Carter was also dinged for safety and security concerns on the CTA, including by Ald. Samantha Nugent (39th Ward) for not mentioning during his testimony a reported sexual assault of a teenage girl on the system last week. Carter said he shared Nugent’s outrage, and that he is committed to working with the City Council to advocate for more security resources, including from the Chicago Police Department. But Ald. Leni Manaa-Hoppenworth (48th Ward) cautioned against relying too heavily on the police, noting her children and their friends don’t feel safer when they see an increased police presence.

The agency leader was also asked about the status of the CTA’s outreach program for people using trains as a shelter of last resort, which WTTW News and Block Club Chicago reported on last week. Ald. Jessie Fuentes (26th Ward) called for another “accelerated moving event” like the single one held in 2023, which allows unhoused people on the CTA to get quickly connected with a place to live. Twenty people at last year’s event were able to obtain housing.

Committee Chair Ald. Greg Mitchell (7th Ward) allowed for extended public comment, which many residents and advocates used to criticize Carter’s leadership and the agency’s issues with service delivery and transparency. Some advocates called on Mayor Brandon Johnson to live up to campaign promises to improve transit, saying he’s barely mentioned the issue since taking office. One public commenter summed up her frustration succinctly: “I demand you fire Dorval Carter.”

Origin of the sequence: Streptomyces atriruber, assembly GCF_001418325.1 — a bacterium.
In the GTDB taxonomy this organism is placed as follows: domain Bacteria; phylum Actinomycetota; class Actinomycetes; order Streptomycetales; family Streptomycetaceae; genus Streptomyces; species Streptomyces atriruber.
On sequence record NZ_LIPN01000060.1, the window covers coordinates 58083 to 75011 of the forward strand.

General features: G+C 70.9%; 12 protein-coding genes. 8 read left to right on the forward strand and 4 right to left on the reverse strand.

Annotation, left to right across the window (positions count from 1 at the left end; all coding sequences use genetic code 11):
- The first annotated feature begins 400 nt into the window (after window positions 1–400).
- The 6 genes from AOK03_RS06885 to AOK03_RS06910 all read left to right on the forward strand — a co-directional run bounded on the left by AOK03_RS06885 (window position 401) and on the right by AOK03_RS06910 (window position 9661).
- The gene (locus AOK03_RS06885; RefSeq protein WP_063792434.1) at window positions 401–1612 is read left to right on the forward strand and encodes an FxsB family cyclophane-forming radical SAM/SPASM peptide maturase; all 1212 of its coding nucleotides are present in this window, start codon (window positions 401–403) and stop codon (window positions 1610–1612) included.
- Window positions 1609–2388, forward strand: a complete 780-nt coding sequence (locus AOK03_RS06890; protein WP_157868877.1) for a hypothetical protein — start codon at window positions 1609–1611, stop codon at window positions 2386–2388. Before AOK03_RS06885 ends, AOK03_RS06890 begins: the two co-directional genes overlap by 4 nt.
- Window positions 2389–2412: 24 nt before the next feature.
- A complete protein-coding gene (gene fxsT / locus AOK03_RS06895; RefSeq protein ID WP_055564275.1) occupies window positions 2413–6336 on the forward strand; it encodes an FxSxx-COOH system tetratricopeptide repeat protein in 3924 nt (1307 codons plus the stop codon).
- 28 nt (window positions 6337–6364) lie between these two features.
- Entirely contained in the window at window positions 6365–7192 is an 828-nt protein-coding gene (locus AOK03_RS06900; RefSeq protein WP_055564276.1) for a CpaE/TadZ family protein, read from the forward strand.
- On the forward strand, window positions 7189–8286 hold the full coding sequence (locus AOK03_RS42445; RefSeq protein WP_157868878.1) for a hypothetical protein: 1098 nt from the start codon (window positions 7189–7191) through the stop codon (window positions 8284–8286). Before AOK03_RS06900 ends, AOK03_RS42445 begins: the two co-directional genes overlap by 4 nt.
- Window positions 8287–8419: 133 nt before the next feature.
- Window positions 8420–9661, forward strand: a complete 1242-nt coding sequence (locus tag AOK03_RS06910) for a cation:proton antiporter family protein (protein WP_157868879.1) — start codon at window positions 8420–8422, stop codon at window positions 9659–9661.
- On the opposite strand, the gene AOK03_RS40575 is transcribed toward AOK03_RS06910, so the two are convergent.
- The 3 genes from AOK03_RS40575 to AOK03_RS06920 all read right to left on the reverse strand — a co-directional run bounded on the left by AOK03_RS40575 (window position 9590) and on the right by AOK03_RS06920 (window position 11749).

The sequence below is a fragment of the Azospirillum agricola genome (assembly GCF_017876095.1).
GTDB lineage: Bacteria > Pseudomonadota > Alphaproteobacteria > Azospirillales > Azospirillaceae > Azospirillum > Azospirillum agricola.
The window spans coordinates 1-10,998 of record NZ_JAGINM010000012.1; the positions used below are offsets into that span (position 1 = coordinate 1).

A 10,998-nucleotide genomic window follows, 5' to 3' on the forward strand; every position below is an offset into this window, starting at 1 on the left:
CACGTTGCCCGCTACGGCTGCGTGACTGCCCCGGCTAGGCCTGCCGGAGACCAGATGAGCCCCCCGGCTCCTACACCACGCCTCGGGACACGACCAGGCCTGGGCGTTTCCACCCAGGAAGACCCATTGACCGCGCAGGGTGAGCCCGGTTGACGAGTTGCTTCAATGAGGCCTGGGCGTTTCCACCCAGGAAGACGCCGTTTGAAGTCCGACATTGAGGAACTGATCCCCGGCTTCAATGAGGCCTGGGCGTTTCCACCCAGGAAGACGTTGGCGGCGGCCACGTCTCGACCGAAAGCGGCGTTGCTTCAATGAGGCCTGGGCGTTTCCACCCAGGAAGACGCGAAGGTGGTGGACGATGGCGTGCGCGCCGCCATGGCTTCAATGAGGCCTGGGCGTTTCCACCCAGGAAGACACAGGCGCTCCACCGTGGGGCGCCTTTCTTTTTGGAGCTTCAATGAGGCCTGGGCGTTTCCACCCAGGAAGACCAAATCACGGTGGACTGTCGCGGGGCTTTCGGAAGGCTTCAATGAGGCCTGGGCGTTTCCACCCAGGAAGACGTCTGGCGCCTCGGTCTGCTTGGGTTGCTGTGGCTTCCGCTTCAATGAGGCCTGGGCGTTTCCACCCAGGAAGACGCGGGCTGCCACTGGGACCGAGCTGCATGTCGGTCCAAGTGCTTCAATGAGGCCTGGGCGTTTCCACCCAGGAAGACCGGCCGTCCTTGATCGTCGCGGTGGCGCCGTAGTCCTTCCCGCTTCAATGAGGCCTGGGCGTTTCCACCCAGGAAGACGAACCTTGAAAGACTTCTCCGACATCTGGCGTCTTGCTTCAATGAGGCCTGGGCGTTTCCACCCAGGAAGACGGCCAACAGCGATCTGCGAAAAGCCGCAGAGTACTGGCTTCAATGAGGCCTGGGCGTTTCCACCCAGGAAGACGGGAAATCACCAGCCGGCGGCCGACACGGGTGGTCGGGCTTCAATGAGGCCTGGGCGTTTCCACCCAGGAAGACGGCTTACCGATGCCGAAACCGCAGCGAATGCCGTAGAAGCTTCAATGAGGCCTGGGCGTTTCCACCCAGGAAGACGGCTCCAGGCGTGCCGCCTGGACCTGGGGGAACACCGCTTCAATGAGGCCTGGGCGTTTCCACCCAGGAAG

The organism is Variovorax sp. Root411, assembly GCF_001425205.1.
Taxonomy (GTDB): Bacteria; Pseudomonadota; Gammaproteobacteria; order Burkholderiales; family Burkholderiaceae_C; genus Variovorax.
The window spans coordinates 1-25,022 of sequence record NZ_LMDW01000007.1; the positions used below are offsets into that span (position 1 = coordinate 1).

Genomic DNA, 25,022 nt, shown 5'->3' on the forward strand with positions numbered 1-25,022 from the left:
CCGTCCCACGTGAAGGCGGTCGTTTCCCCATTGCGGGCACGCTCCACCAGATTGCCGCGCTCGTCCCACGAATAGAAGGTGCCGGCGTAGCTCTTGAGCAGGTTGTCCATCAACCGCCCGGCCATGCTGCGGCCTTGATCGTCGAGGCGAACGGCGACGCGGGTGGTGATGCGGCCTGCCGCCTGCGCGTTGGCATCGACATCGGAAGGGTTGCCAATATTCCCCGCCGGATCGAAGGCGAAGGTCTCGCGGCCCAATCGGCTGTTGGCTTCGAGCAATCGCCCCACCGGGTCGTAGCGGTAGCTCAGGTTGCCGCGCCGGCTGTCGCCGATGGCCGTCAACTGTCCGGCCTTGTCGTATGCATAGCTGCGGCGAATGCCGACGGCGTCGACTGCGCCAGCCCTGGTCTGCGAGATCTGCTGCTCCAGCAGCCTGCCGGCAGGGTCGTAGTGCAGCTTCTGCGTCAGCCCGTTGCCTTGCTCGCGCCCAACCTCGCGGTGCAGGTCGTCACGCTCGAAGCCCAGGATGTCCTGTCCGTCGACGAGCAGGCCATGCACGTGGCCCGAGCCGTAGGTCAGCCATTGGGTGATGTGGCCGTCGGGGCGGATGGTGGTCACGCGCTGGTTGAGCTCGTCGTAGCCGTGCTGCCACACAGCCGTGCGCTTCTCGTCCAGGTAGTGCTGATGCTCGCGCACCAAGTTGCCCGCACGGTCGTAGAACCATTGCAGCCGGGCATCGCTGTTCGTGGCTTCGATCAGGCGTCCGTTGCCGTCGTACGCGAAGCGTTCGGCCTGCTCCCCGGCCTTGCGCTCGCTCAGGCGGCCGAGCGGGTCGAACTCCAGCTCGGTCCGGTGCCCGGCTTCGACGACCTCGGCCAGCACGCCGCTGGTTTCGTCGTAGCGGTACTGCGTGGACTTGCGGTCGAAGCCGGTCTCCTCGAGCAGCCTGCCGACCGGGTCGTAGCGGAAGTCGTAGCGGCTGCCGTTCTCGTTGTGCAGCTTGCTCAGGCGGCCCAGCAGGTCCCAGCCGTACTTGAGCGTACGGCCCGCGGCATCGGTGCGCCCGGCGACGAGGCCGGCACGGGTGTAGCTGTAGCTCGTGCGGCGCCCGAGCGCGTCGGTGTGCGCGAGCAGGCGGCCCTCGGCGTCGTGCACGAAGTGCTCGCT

Carter pushed back against some of the advocates and alderpeople who’ve criticized his leadership, saying it “detracts” from efforts to improve transit and arguing they aren’t operating with the full set of facts the agency has.

“I dare say we know our system better than most people who criticize us,” Carter said, drawing jeers from some members of the gallery.

Among the other hits Carter has taken publicly was reporting last year from Block Club Chicago, which obtained agency records showing the CTA’s president and many of its leadership team rarely took buses and trains. At Tuesday’s City Council hearing, committee Vice Chair Ald. Andre Vasquez (40th Ward) asked Carter how he and his team got to the meeting, with Carter answering that he took the CTA and many agency officials also nodding in the affirmative.

Contact Nick Blumberg: [email protected] | (773) 509-5434 | @ndblumberg